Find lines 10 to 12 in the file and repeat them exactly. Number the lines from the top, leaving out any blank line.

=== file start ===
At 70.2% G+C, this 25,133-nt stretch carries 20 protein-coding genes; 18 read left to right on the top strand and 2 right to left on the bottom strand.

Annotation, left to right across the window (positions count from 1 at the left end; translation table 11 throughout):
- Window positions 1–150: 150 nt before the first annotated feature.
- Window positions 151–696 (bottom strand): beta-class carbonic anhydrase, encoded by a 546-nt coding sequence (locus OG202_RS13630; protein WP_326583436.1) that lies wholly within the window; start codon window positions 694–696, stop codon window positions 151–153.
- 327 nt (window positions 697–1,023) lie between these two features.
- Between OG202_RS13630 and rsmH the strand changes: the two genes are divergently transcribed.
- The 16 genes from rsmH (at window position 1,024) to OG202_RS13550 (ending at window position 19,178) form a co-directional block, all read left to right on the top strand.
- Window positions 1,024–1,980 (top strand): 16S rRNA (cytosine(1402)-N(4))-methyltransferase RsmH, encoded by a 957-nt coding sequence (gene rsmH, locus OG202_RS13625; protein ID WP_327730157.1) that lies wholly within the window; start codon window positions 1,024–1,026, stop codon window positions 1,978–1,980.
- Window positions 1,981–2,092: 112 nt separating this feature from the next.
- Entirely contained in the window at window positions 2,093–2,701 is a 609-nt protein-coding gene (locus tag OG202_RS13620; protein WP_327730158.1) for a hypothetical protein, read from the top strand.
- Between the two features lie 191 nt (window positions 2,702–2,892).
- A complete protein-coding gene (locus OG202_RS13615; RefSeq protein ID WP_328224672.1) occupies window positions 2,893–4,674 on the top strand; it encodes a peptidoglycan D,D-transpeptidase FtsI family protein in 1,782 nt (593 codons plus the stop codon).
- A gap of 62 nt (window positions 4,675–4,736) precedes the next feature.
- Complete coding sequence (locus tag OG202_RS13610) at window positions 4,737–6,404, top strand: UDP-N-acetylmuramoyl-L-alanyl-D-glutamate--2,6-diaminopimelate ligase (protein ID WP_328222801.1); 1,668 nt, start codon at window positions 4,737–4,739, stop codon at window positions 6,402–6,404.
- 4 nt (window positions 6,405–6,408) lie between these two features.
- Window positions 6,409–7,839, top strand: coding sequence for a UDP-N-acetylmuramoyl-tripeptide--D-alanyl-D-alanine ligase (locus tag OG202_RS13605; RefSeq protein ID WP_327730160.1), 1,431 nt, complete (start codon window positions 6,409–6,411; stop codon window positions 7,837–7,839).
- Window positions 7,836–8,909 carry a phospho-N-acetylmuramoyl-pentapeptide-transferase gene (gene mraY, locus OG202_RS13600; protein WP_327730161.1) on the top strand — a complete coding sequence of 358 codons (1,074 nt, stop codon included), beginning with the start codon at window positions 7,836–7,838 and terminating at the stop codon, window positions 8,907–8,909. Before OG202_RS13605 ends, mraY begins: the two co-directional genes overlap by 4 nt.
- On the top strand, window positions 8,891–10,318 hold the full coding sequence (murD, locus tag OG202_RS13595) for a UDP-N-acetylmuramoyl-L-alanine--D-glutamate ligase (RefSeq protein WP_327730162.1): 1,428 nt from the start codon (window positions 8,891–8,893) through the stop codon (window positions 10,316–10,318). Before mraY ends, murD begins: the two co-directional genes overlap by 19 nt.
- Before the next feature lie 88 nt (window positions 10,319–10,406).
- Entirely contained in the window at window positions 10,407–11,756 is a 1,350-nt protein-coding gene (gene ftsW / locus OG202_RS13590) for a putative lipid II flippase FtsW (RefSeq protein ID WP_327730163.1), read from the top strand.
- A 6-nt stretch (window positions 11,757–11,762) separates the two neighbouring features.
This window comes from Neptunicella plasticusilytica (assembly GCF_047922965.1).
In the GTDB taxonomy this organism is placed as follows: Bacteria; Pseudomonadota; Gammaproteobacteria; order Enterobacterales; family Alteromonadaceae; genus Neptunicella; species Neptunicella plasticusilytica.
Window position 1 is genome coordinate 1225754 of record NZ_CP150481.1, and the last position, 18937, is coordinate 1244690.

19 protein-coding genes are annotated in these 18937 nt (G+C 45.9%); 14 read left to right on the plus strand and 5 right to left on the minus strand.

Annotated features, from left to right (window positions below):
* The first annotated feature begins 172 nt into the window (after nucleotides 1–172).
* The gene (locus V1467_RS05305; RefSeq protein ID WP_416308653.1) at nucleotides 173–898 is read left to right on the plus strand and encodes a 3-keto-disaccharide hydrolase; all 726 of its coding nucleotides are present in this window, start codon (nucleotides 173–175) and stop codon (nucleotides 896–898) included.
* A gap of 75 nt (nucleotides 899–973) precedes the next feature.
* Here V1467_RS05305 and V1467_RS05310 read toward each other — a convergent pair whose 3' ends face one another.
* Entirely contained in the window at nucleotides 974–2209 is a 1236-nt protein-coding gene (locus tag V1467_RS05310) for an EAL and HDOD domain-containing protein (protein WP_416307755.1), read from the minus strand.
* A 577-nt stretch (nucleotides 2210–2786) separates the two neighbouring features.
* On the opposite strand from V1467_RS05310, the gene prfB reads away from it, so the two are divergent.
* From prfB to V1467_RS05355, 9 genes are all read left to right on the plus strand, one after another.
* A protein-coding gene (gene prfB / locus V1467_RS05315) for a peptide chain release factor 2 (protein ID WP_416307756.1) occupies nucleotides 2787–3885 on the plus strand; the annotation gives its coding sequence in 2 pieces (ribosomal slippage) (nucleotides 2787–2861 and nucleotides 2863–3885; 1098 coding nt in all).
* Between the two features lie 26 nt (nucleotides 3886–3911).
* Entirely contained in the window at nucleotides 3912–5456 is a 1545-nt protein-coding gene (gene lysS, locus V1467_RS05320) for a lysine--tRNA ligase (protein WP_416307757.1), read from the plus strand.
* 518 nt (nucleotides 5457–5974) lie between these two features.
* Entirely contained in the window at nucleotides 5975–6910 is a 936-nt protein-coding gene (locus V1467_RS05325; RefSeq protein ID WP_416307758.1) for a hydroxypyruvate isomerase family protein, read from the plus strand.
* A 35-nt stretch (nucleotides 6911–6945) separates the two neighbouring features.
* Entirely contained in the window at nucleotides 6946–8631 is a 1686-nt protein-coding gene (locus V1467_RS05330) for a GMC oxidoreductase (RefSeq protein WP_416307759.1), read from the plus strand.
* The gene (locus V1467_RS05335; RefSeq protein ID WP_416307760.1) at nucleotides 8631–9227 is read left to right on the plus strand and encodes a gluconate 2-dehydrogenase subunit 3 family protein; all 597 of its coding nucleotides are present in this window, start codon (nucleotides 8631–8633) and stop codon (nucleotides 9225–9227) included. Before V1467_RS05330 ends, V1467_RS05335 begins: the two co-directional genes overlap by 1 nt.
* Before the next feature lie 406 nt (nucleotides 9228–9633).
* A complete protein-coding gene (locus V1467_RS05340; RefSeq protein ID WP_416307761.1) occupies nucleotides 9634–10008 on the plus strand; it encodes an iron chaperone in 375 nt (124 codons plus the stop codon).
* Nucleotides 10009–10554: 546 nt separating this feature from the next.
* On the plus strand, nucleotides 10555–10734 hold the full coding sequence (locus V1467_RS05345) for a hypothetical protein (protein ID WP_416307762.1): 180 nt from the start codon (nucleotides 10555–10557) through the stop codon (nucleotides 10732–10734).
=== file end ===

- Entirely contained in the window at window positions 2,093–2,701 is a 609-nt protein-coding gene (locus tag OG202_RS13620; protein WP_327730158.1) for a hypothetical protein, read from the top strand.
- Between the two features lie 191 nt (window positions 2,702–2,892).
- A complete protein-coding gene (locus OG202_RS13615; RefSeq protein ID WP_328224672.1) occupies window positions 2,893–4,674 on the top strand; it encodes a peptidoglycan D,D-transpeptidase FtsI family protein in 1,782 nt (593 codons plus the stop codon).